Customer Review

Reviewed in the United States on March 6, 2016
So, The Man In The High Castle is set in an America that lost WW2. In the pilot, our main characters learn that there are two films that apparently show an America that WON the war, made by The Man In The High Castle.

And immediately the questions raised for the audience and the leads are:
Who is the Man In The High Castle?
How did the films come to be made? Is it the work of special effects?
Is there a way to go into that (our) world in which America won the war?

Nicely done pilot.

And then for the remainder of the season, no one wonders any of these things! WTF?!

The promise made in the pilot is that this show will follow the protagonists as they try to learn who the Man In The High Castle is and the antagonists (the Japs and the Nazis) try to stop them, presumably to somehow stop the “America winning” version of history from becoming a reality or at least to stop the films from being used as propaganda.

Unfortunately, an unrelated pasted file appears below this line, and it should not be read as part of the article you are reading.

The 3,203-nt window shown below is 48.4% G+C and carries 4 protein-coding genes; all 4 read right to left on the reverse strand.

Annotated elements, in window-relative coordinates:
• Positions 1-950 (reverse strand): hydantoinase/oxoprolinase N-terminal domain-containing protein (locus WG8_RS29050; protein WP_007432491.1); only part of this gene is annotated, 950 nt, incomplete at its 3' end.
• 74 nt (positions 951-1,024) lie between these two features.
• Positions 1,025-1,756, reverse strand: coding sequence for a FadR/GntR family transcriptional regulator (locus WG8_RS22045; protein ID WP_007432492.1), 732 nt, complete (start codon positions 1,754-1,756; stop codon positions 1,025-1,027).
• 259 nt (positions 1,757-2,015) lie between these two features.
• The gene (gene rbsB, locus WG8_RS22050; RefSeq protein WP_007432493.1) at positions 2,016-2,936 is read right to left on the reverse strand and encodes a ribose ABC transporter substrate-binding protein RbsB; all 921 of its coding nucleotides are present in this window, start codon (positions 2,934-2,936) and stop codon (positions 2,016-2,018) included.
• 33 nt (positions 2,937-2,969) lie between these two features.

But instead, what follows is muddled and pointless.

By episode 9, no one is even a half step closer to finding the answers to the questions raised in the pilot. A lot of people seem to want to get these films, but we don’t know why. Literally 75% of the series has nothing to do with the films.

Finally in the last two minutes of episode 9, we see a portion of a film. It appears to show the future and one of the supporting characters dying. And again the dramatic questions are raised.

And then more questions are raised in the final episode, but not by the protagonists because they are not privy to the same information as the audience is. They remain exactly where they were after the pilot, not an inch closer to finding the truth.

The show is a striking misfire and a dreadful bore. Shocking really.

Rufus Sewell, the main Nazi, could very well be the best actor on the little screen though.
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